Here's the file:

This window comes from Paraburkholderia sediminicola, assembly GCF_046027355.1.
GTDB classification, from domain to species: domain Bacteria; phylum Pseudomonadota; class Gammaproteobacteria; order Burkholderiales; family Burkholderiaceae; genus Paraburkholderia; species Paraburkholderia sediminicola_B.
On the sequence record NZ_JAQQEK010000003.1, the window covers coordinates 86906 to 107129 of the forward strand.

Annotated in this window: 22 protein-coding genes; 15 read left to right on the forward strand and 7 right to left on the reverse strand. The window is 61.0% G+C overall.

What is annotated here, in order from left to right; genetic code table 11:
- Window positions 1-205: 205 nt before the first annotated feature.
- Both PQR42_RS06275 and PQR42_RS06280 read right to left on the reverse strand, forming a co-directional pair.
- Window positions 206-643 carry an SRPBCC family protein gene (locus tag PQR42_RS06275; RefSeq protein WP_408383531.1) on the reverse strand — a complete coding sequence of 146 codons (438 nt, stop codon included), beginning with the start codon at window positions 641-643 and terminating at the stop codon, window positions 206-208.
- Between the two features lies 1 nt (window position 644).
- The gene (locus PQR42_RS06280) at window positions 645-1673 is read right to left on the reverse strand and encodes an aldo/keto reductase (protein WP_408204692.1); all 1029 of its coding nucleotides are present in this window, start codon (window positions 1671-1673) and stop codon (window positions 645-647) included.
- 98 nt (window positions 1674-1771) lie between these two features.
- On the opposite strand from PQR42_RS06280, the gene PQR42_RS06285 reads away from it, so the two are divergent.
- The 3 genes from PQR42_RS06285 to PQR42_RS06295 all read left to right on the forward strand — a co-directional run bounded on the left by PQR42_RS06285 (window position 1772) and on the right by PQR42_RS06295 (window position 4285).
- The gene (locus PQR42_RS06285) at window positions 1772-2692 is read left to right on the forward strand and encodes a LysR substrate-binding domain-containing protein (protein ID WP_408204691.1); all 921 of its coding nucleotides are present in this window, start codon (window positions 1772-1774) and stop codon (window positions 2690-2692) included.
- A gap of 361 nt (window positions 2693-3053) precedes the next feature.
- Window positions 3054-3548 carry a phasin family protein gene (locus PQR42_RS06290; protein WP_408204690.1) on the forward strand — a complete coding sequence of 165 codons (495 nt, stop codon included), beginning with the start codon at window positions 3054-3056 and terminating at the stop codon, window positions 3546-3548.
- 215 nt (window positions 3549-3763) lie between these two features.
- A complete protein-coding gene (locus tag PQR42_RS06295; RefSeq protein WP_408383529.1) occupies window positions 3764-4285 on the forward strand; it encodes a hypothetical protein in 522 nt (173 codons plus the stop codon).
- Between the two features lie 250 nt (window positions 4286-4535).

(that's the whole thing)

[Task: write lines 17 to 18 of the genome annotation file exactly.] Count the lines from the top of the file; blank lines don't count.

- 215 nt (window positions 3549-3763) lie between these two features.
- A complete protein-coding gene (locus tag PQR42_RS06295; RefSeq protein WP_408383529.1) occupies window positions 3764-4285 on the forward strand; it encodes a hypothetical protein in 522 nt (173 codons plus the stop codon).